A new species of nase has been described from near Lisbon, Portugal.
The new species is named the Lisbon arched-mouth nase, Chondrostoma olisiponensis, by Hugo Gante, Carlos Santos and Maria Alves in a paper published in a recent issue of the journal Zootaxa.
Chondrostoma olisiponensis is distinguished from other members of the genus in lacking a horny blade on the lower jaw and an intense reddish coloration at the base of the fins, possessing a pronouncedly arched mouth, elongated pelvic fins that reach the anus and often pass the anal-fin insertion in males, dorsal, pelvic and anal fins usually with 8 branched rays, 36"43 lateral line scales, 7.0"8.5 scale rows above the lateral line, 13"16 circumpeduncular scales, denticulated grinding teeth surfaces, 6"5/5 pharyngeal teeth and 15"19 gill rakers on the first arch.
The new species is named after the old Latin name of Lisbon (Olisipo), the area where this species occurs, and is only known from the lower Tejo River drainage in the vicinity of Lisbon.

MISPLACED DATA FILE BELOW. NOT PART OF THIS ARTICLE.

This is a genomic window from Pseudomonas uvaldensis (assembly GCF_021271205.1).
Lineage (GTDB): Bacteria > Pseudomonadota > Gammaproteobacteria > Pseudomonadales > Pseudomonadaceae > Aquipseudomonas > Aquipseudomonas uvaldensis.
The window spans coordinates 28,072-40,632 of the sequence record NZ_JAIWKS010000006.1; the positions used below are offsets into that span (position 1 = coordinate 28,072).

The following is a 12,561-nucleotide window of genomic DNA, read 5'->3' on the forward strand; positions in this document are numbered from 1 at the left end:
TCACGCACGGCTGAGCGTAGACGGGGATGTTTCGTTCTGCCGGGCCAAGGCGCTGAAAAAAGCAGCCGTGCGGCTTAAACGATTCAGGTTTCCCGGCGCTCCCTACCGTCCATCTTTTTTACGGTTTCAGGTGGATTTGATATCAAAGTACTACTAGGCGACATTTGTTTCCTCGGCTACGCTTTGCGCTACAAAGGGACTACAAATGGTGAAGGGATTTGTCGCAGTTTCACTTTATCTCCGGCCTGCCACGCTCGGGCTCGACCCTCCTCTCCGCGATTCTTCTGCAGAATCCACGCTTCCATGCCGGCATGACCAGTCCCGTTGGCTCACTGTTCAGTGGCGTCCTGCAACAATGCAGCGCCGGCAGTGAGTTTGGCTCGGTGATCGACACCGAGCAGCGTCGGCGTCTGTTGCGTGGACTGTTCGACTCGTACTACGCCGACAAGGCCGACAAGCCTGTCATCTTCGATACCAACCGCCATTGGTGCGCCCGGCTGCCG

The presence of extended pelvic fins in males is unusual within the genus, and the authors hypothesize that this feature may play a role in courtship and spawning.
Because this species is locally rare and apparently has a very restricted distribution, the authors consider it to be critically endangered following IUCN guidelines.
For more information, see the paper: Gante, HF, CD Santos and MJ Alves (2007) A new species of Chondrostoma Agassiz, 1832 (Cypriniformes: Cyprinidae) with sexual dimorphism from the lower Rio Tejo Basin, Portugal. Zootaxa 1614, pp. 23"35.